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Inquiry targets Bay Pines

A team of Veterans Affairs investigators from South Florida and Puerto Rico will converge at the Bay Pines VA Medical Center next week to investigate allegations of mismanagement.

Investigators also will hear complaints about a new computer software program at the hospital so beset with problems that it has forced nearly a dozen surgery delays.

Senior Bay Pines officials recently threatened to cancel surgeries for eight weeks but reconsidered after patients protested. The James A. Haley VA Medical Center in Tampa is scheduled to begin using the new program in March.

On Monday, VA investigators will begin looking into allegations by nearly two dozen doctors at Bay Pines who allege that the conduct of the chief of staff, Dr. Pramod K. Mohanty, is endangering the health of veterans.

The allegations about Mohanty _ reported by the St. Petersburg Times in December _ were listed last October in a two-page letter addressed to Smith Jenkins, the director at Bay Pines.

The letter cited eight complaints against Mohanty, alleging patient care was deteriorating despite repeated warnings to senior hospital officials.

Among other things, the doctors complained that Mohanty routinely failed to fill critical positions. As a result, some medical exams to detect pulmonary tumors in patients have not been analyzed for months. The doctors also charged that Mohanty harassed the medical staff.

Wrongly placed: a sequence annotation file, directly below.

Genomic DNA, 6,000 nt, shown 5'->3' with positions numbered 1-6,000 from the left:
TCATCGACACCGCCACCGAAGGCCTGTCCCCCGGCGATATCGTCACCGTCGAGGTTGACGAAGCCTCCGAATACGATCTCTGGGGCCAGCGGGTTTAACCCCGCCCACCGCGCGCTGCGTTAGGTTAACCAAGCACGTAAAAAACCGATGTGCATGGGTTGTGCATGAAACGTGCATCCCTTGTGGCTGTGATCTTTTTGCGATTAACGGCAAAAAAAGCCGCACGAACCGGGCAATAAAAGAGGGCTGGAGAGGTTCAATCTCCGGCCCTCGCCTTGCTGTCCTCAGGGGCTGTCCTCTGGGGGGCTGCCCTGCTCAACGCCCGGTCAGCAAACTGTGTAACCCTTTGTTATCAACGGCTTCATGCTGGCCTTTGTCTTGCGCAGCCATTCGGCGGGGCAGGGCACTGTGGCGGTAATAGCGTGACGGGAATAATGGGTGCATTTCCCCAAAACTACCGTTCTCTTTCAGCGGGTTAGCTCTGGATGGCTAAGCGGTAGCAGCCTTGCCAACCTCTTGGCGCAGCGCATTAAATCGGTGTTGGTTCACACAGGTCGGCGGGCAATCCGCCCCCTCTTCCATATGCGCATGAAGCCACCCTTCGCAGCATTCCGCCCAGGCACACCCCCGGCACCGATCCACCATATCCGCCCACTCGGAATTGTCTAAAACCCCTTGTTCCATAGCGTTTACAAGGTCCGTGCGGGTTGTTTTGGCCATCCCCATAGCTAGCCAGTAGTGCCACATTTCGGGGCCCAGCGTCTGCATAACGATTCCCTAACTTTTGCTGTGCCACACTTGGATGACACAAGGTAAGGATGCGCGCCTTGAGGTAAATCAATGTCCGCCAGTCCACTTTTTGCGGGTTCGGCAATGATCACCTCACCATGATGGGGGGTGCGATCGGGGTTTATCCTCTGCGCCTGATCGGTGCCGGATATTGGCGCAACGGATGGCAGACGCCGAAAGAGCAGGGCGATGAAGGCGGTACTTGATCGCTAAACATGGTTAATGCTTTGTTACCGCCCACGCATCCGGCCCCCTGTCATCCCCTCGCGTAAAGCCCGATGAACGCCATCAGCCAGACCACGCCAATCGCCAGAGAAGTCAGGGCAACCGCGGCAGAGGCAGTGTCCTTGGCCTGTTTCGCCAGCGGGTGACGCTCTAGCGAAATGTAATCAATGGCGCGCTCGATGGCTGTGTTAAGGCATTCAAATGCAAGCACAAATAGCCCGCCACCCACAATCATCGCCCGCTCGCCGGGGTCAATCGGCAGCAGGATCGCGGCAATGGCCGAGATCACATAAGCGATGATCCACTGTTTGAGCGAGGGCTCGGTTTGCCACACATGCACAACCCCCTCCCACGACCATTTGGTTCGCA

"We believe that the actions of the (chief of staff) constitute gross mismanagement and constitute a risk to the health of the veterans we serve," said the letter, signed by "Members of the Medical Staff."

The doctors requested an independent inquiry.

Dr. Elwood J. Headley, director of the VA hospital network in Florida, south Georgia, Puerto Rico and the U.S. Virgin Islands, ordered an investigation into the allegations last month.

Jenkins, the Bay Pines director, said Thursday he welcomed the investigation. "I think it kind of puts things out on the table. If, in fact, there are issues that need to be dealt with and haven't been, then we can . . . deal with those," he said.